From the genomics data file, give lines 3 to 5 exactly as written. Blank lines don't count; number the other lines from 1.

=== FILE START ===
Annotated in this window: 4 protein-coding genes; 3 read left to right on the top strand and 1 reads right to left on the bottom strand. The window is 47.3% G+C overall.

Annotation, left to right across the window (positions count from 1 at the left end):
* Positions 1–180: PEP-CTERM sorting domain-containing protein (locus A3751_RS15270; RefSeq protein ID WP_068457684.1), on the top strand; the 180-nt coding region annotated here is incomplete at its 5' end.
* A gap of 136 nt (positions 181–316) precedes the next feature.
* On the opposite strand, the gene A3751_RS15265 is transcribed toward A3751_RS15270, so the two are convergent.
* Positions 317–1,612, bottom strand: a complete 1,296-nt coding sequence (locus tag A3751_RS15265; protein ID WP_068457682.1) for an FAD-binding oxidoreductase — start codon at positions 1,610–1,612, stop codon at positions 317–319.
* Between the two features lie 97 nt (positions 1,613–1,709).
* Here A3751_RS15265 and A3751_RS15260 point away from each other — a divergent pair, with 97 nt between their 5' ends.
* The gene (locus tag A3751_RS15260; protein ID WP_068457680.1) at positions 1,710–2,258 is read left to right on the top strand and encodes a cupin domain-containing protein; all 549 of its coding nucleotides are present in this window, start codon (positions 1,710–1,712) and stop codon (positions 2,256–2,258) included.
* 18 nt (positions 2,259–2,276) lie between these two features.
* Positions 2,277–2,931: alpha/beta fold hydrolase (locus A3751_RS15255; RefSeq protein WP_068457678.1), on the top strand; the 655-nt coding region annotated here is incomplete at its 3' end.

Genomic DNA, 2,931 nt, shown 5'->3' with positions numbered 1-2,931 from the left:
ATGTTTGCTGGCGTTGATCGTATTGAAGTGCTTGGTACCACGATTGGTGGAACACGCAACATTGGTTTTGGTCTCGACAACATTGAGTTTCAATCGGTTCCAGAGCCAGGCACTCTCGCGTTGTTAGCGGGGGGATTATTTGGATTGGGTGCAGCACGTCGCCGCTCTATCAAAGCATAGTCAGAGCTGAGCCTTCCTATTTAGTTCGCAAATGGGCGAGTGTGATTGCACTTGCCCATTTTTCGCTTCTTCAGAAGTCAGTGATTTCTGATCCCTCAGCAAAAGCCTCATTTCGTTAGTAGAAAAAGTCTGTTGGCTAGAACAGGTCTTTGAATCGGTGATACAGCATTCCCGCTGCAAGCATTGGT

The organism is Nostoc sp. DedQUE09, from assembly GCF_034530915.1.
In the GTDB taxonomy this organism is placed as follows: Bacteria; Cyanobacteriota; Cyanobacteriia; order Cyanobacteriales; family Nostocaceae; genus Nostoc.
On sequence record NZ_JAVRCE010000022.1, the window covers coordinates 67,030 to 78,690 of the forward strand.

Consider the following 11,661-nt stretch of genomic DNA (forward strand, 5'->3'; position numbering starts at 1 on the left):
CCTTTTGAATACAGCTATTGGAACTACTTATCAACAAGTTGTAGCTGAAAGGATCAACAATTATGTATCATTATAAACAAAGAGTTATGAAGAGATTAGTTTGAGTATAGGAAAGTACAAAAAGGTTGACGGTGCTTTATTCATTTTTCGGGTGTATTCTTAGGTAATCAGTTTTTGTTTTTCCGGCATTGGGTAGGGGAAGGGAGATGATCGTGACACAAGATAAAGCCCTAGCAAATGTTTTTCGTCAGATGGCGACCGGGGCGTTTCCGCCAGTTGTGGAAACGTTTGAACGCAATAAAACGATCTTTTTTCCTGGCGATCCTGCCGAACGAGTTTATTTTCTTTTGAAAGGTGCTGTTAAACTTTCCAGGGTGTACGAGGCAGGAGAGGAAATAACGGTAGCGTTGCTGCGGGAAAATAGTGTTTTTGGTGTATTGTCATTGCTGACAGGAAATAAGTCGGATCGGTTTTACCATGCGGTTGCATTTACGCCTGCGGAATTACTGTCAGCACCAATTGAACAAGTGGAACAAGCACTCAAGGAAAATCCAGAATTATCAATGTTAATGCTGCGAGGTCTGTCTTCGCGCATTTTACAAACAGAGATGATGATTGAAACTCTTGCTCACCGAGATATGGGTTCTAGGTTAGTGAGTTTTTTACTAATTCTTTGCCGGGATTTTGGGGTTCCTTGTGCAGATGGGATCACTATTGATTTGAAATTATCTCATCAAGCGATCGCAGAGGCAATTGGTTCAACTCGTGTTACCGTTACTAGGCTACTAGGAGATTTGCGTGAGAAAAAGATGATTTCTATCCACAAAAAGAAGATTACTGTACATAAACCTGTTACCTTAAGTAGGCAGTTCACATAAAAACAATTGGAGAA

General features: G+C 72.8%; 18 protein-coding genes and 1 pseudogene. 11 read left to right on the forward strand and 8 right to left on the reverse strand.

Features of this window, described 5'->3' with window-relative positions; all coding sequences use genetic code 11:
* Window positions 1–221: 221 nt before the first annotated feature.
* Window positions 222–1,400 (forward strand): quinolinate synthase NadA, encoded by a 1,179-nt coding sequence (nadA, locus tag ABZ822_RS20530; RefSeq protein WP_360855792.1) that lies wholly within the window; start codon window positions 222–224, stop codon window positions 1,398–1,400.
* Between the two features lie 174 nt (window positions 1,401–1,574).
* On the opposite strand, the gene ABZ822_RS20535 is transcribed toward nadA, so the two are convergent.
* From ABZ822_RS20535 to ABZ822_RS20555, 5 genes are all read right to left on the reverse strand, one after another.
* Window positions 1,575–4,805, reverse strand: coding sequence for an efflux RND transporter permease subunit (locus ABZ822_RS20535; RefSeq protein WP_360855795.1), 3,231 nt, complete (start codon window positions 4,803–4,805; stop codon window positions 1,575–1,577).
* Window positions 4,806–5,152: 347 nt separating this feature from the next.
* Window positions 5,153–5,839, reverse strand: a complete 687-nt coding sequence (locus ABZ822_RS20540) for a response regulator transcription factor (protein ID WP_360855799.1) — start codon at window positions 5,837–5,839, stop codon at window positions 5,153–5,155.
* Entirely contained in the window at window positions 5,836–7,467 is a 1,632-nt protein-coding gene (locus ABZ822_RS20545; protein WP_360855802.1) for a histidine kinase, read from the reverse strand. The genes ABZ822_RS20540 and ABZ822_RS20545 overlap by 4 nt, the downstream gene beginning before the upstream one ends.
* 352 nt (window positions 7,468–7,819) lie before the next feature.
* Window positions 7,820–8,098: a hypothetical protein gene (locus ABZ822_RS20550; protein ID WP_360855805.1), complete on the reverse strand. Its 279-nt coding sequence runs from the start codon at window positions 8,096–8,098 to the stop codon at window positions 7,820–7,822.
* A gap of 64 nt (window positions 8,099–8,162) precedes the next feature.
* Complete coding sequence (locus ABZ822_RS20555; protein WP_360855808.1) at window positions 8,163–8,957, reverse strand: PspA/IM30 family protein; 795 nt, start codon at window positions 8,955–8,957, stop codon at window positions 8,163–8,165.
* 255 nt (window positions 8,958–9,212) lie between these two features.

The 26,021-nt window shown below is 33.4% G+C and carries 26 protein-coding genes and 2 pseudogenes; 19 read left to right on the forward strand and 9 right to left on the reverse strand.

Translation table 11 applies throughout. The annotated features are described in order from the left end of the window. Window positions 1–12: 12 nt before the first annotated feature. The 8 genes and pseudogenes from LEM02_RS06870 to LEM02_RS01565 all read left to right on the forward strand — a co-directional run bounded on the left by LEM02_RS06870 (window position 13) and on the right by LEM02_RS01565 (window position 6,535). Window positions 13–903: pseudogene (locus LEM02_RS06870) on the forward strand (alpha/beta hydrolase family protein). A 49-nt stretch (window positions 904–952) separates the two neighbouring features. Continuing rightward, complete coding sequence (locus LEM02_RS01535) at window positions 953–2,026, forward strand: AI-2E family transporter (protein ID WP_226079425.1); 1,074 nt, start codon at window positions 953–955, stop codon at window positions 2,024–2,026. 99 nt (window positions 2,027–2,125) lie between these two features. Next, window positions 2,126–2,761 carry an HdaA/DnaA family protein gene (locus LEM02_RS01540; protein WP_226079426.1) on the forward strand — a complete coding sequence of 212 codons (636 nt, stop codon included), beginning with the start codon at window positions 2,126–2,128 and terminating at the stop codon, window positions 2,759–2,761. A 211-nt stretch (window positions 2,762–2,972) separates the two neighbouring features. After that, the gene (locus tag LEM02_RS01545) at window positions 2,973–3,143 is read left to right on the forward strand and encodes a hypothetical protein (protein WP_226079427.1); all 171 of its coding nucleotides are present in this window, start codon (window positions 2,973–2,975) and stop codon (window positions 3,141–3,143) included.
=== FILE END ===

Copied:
* Positions 1–180: PEP-CTERM sorting domain-containing protein (locus A3751_RS15270; RefSeq protein ID WP_068457684.1), on the top strand; the 180-nt coding region annotated here is incomplete at its 5' end.
* A gap of 136 nt (positions 181–316) precedes the next feature.
* On the opposite strand, the gene A3751_RS15265 is transcribed toward A3751_RS15270, so the two are convergent.